Re: K random numbers
- From: stan <smoore@xxxxxxxx>
- Date: Tue, 17 Nov 2009 20:54:56 -0500
Ben Bacarisse wrote:
stan <smoore@xxxxxxxx> writes:
<Fisher-Yates stuff snipped>
Kinda makes one wonder what they were doing when this came up.
(algorithm not the time machine)
Fisher was the Fisher who virtually invented modern statistical
methods. In 1938 he had just left the Rothamsted Experimental Station
to take up a position at UCL (somewhat embarrassingly in eugenics)
thereby allowing his colleague Yates to take over as head of
statistics. They published the method in a handbook called
"Statistical tables for biological, agricultural and medical
research". Random permutations are obviously important in
Durstenfeld was the first to publish the algorithm for an electronic
(rather than a human) computer and I think deserves some credit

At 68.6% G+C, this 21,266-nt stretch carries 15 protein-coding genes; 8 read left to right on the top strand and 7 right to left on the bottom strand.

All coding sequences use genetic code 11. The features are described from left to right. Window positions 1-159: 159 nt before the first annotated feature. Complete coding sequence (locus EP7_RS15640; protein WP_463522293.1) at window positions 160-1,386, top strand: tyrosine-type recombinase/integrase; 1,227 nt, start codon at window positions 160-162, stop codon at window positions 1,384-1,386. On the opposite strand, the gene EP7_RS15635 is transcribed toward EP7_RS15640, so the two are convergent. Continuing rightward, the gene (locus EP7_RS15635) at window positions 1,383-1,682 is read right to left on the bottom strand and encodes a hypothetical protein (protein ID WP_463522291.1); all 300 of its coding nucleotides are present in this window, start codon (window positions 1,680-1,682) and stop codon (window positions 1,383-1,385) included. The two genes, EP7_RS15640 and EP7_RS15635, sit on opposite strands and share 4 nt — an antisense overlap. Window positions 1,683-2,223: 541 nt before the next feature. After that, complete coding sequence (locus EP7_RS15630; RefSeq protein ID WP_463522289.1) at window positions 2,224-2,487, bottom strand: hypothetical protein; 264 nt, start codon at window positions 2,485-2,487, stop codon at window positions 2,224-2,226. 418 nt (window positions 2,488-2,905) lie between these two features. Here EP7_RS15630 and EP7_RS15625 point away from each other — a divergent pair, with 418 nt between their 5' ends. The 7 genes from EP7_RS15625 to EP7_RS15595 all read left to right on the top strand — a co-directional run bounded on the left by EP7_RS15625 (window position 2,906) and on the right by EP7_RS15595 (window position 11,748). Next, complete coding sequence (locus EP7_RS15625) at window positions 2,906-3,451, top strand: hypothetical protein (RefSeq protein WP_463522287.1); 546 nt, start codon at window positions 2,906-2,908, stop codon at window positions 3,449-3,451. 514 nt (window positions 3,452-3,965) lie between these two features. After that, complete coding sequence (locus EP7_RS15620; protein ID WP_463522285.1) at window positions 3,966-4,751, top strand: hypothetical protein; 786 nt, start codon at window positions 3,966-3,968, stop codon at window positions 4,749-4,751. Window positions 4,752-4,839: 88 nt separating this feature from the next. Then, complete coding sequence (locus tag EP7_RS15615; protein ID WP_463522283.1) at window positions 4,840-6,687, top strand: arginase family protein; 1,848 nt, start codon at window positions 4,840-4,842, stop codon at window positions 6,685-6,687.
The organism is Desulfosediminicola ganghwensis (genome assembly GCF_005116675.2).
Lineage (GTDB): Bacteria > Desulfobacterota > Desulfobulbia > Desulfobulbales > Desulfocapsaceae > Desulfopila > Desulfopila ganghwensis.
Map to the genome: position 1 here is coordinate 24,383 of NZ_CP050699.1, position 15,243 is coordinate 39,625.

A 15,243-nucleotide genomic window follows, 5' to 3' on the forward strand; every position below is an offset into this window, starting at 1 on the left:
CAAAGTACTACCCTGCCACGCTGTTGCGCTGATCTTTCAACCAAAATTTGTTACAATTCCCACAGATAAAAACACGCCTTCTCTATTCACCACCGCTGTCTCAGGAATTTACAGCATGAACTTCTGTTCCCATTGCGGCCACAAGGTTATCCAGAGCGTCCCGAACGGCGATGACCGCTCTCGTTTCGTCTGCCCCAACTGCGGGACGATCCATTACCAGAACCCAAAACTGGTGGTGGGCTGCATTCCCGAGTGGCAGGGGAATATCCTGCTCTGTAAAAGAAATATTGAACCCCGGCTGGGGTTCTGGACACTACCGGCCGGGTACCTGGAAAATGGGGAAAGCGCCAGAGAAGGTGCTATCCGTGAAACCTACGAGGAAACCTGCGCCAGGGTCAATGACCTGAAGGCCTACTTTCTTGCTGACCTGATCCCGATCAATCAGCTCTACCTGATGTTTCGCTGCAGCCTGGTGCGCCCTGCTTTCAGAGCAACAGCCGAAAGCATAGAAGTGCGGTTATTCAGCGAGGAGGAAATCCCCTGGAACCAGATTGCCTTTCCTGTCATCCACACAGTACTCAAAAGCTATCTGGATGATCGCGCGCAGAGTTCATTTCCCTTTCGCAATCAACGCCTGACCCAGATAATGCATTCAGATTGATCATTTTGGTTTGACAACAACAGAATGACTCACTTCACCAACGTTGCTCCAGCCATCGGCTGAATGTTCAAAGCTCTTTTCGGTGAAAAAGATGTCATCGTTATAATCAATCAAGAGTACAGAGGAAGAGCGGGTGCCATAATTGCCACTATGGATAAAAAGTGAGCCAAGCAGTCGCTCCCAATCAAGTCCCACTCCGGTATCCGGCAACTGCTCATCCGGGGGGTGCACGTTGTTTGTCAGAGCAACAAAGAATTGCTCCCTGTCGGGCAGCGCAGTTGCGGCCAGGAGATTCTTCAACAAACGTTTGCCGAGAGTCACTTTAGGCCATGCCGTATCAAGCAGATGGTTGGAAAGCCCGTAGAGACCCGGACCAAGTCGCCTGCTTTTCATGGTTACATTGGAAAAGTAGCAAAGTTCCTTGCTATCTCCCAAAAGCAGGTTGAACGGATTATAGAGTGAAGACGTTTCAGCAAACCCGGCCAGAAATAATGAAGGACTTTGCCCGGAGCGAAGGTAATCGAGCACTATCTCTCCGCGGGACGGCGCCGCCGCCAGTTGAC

because the Fisher-Yates method is not what we know today. It was
Durstenfeld who came up with the swap. The fisher-Yates is based on
crossing off items from a list, repeated counting from the start and
skipping items that are already crossed off.
[I know you didn't *really* want to know what they were doing, but I
like this kind of stuff so I chose to take you literally.]
Actually I was curious, but I intended it as rhetorical because I
couldn't imagine anyone had a reasonable answer.
Thanks, you're pretty good. Any word on the time machine?
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